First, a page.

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MathGroup Archive 2008

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RE: best book to quickly master all Mathematica functions, and commands

  • To: mathgroup at smc.vnet.net
  • Subject: [mg93236] RE: [mg93198] best book to quickly master all Mathematica functions, and commands
  • From: "David Park" <djmpark at comcast.net>
  • Date: Sat, 1 Nov 2008 05:04:57 -0500 (EST)
  • References: <10922545.1225440724389.JavaMail.root@m02>

The online Mathematica Help accessible from the menu! 

Start with Core Language, Overview. (You can also look at the Virtual Book
and Function Navigator, accessible from the buttons on the upper left hand
corner of any Help page. These are basically different organizations of the
Help pages.)

Read and type. Type a lot, trying out the various commands. First just copy
the examples by typing and evaluating. Then try varying them. Experience is
everything.

After you have become familiar with the basic syntax and commands, try to
'fly solo' by working the simplest math examples you can find from a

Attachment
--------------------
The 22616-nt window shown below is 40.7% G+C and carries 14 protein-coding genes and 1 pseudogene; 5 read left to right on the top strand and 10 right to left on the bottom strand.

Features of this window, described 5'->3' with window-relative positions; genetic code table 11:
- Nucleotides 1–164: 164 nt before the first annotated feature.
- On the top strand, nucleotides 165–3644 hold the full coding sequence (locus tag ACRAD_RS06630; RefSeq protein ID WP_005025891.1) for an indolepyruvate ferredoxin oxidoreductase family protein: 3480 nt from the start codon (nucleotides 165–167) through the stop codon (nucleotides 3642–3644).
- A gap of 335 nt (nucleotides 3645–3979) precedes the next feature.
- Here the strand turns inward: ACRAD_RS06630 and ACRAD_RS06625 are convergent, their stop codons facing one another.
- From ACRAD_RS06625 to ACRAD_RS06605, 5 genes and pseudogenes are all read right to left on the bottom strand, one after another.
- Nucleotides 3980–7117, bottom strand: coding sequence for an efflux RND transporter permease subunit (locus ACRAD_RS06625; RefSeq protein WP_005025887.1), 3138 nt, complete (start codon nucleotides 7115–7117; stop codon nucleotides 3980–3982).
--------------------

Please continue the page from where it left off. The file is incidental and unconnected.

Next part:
non-Mathematica book. It's important to start with simple examples so you
can concentrate on Mathematica and not get stymied by the mathematics.

I don't think anyone ever 'masters' Mathematica. There are too many things
you can do with it. So use MathGroup. I'm always learning techniques and
even basic things from the people here. No question is too simple or
'silly'.

Although there are some reasonably good books out there, and you will get
some recommendations, I don't think they have kept up with Version 6 and one
cannot reproduce the interactive and dynamic capabilities of Mathematica in
a printed book.


David Park
djmpark at comcast.net
http://home.comcast.net/~djmpark 


From: stpatryck [mailto:stpatryck at gmail.com] 

Which book out there is the quickest way to master Mathematica in a
month or so?






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